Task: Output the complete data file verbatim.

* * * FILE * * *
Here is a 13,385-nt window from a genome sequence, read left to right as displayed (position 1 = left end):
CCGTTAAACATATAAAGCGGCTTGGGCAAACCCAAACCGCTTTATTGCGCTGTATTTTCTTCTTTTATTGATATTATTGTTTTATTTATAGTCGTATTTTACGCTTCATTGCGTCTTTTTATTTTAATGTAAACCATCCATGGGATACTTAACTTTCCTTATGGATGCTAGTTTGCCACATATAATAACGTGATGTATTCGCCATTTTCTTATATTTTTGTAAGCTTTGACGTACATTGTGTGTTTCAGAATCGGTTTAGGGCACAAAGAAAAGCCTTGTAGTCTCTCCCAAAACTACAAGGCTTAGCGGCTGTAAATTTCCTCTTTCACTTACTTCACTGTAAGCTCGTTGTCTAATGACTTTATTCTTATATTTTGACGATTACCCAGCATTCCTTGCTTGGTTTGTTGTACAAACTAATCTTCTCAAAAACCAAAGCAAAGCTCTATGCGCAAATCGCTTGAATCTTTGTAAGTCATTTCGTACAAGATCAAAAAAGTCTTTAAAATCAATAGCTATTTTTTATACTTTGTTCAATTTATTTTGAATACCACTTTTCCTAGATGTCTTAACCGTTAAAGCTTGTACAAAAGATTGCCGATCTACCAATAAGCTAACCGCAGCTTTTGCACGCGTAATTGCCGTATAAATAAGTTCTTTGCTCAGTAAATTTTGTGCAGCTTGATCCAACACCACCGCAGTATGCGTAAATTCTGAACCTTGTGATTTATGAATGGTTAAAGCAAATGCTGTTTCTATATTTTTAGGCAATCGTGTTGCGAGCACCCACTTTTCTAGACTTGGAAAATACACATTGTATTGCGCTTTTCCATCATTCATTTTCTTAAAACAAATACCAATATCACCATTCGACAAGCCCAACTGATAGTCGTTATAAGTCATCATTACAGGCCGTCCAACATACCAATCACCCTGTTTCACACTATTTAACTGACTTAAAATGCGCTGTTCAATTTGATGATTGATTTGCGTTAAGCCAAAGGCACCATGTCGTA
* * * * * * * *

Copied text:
Here is a 13,385-nt window from a genome sequence, read left to right as displayed (position 1 = left end):
CCGTTAAACATATAAAGCGGCTTGGGCAAACCCAAACCGCTTTATTGCGCTGTATTTTCTTCTTTTATTGATATTATTGTTTTATTTATAGTCGTATTTTACGCTTCATTGCGTCTTTTTATTTTAATGTAAACCATCCATGGGATACTTAACTTTCCTTATGGATGCTAGTTTGCCACATATAATAACGTGATGTATTCGCCATTTTCTTATATTTTTGTAAGCTTTGACGTACATTGTGTGTTTCAGAATCGGTTTAGGGCACAAAGAAAAGCCTTGTAGTCTCTCCCAAAACTACAAGGCTTAGCGGCTGTAAATTTCCTCTTTCACTTACTTCACTGTAAGCTCGTTGTCTAATGACTTTATTCTTATATTTTGACGATTACCCAGCATTCCTTGCTTGGTTTGTTGTACAAACTAATCTTCTCAAAAACCAAAGCAAAGCTCTATGCGCAAATCGCTTGAATCTTTGTAAGTCATTTCGTACAAGATCAAAAAAGTCTTTAAAATCAATAGCTATTTTTTATACTTTGTTCAATTTATTTTGAATACCACTTTTCCTAGATGTCTTAACCGTTAAAGCTTGTACAAAAGATTGCCGATCTACCAATAAGCTAACCGCAGCTTTTGCACGCGTAATTGCCGTATAAATAAGTTCTTTGCTCAGTAAATTTTGTGCAGCTTGATCCAACACCACCGCAGTATGCGTAAATTCTGAACCTTGTGATTTATGAATGGTTAAAGCAAATGCTGTTTCTATATTTTTAGGCAATCGTGTTGCGAGCACCCACTTTTCTAGACTTGGAAAATACACATTGTATTGCGCTTTTCCATCATTCATTTTCTTAAAACAAATACCAATATCACCATTCGACAAGCCCAACTGATAGTCGTTATAAGTCATCATTACAGGCCGTCCAACATACCAATCACCCTGTTTCACACTATTTAACTGACTTAAAATGCGCTGTTCAATTTGATGATTGATTTGCGTTAAGCCAAAGGCACCATGTCGTA